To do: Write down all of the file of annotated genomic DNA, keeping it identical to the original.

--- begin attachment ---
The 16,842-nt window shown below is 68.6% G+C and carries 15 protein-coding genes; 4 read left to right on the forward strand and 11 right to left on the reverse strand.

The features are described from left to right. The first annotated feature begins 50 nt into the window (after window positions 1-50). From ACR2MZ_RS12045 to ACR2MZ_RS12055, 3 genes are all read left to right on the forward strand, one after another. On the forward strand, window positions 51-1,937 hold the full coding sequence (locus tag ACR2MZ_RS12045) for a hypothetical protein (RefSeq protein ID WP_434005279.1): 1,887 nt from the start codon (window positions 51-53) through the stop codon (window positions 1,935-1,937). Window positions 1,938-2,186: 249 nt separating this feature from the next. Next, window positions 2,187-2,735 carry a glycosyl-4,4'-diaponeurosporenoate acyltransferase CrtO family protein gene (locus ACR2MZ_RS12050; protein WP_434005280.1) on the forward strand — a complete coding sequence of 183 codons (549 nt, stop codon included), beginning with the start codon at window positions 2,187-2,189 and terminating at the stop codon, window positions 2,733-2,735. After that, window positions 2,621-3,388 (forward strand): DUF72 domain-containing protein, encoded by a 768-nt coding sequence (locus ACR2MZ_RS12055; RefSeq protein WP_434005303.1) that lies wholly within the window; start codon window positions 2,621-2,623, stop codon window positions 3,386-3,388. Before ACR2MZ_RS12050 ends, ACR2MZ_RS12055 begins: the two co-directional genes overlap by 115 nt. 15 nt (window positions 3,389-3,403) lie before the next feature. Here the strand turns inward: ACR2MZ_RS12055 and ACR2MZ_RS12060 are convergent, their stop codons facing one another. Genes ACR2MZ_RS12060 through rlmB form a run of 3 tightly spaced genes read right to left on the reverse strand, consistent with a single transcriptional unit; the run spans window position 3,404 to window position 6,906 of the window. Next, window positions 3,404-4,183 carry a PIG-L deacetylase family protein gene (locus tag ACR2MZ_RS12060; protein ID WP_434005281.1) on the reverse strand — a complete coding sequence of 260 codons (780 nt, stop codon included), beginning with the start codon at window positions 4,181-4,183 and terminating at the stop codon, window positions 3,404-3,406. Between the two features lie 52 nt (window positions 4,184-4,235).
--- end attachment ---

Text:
The 16,842-nt window shown below is 68.6% G+C and carries 15 protein-coding genes; 4 read left to right on the forward strand and 11 right to left on the reverse strand.

The features are described from left to right. The first annotated feature begins 50 nt into the window (after window positions 1-50). From ACR2MZ_RS12045 to ACR2MZ_RS12055, 3 genes are all read left to right on the forward strand, one after another. On the forward strand, window positions 51-1,937 hold the full coding sequence (locus tag ACR2MZ_RS12045) for a hypothetical protein (RefSeq protein ID WP_434005279.1): 1,887 nt from the start codon (window positions 51-53) through the stop codon (window positions 1,935-1,937). Window positions 1,938-2,186: 249 nt separating this feature from the next. Next, window positions 2,187-2,735 carry a glycosyl-4,4'-diaponeurosporenoate acyltransferase CrtO family protein gene (locus ACR2MZ_RS12050; protein WP_434005280.1) on the forward strand — a complete coding sequence of 183 codons (549 nt, stop codon included), beginning with the start codon at window positions 2,187-2,189 and terminating at the stop codon, window positions 2,733-2,735. After that, window positions 2,621-3,388 (forward strand): DUF72 domain-containing protein, encoded by a 768-nt coding sequence (locus ACR2MZ_RS12055; RefSeq protein WP_434005303.1) that lies wholly within the window; start codon window positions 2,621-2,623, stop codon window positions 3,386-3,388. Before ACR2MZ_RS12050 ends, ACR2MZ_RS12055 begins: the two co-directional genes overlap by 115 nt. 15 nt (window positions 3,389-3,403) lie before the next feature. Here the strand turns inward: ACR2MZ_RS12055 and ACR2MZ_RS12060 are convergent, their stop codons facing one another. Genes ACR2MZ_RS12060 through rlmB form a run of 3 tightly spaced genes read right to left on the reverse strand, consistent with a single transcriptional unit; the run spans window position 3,404 to window position 6,906 of the window. Next, window positions 3,404-4,183 carry a PIG-L deacetylase family protein gene (locus tag ACR2MZ_RS12060; protein ID WP_434005281.1) on the reverse strand — a complete coding sequence of 260 codons (780 nt, stop codon included), beginning with the start codon at window positions 4,181-4,183 and terminating at the stop codon, window positions 3,404-3,406. Between the two features lie 52 nt (window positions 4,184-4,235).